Monday, March 30, 2009

Tabasco Goes to War!

Edward McIlhenny, a wealthy banker, grabbed his wife Mary Avery McIlhenny and fled from New Orleans to Baton Rouge and thence to Avery Island, her plantation in 1862. The Union soldiers were coming! One year later, the North took the island and destroyed it (the island was made of solid salt.)

When the Civil War was over, the McIlhennys returned from Texas to the plantation. about all that was left of it, were some capsicum hot peppers. Undaunted (and broke) McIlhenny grabbed them. He mixed the crush peppers with salt, let them sit for 30 days and then added "the best French wine vinegar" and bottled it. The friends he sent small bottles to liked it.

In 1868, only four years after being ousted from his home(s), he had a thriving business.

1898 Lord Kitchener's troops took Tabasco with them when they invaded Khartoum, Sudan.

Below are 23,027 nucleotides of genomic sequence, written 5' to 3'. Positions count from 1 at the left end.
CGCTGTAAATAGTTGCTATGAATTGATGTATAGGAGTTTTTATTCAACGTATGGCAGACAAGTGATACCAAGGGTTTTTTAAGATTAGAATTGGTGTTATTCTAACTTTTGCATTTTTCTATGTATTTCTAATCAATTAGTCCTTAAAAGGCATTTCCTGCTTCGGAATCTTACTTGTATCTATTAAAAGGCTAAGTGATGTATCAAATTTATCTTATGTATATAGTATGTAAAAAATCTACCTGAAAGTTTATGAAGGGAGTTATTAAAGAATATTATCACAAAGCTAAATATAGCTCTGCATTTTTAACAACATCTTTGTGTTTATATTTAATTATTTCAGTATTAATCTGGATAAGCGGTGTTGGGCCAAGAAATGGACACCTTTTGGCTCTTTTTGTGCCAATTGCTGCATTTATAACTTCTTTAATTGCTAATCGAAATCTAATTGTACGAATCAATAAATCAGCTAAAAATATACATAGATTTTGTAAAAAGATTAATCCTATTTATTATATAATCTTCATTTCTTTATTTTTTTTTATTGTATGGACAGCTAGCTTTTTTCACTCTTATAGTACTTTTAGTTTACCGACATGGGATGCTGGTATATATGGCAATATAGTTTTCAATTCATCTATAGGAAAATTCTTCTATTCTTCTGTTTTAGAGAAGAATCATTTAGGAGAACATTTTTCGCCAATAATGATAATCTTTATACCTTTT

1898 The Brits started a "Buy British!" campaign and banned it. Howls of protest from the House of Commons where dining tables featured it. The resulting fuss was dubbed "The Tabasco Tempest" but order was restored (and the bottles went back on the tables.) (Queen Elizabeth is said to like it on her lobster cocktail.)

Vietnam - Tabasco sent the troops 2-oz. bottles along with a recipe book - "Charley Ration Cookbook."

Operation Desert Storm - a tiny bottle was put into one of every three ration kits sent to the soldiers. It proved to be so popular that today the US military now packs it in every ration kit.

Ironic, isn't it, that a war forced a man out of his home -- but then his ingenuity and further wars made him rich? Scarlett O'Hara should have been so enterprising!

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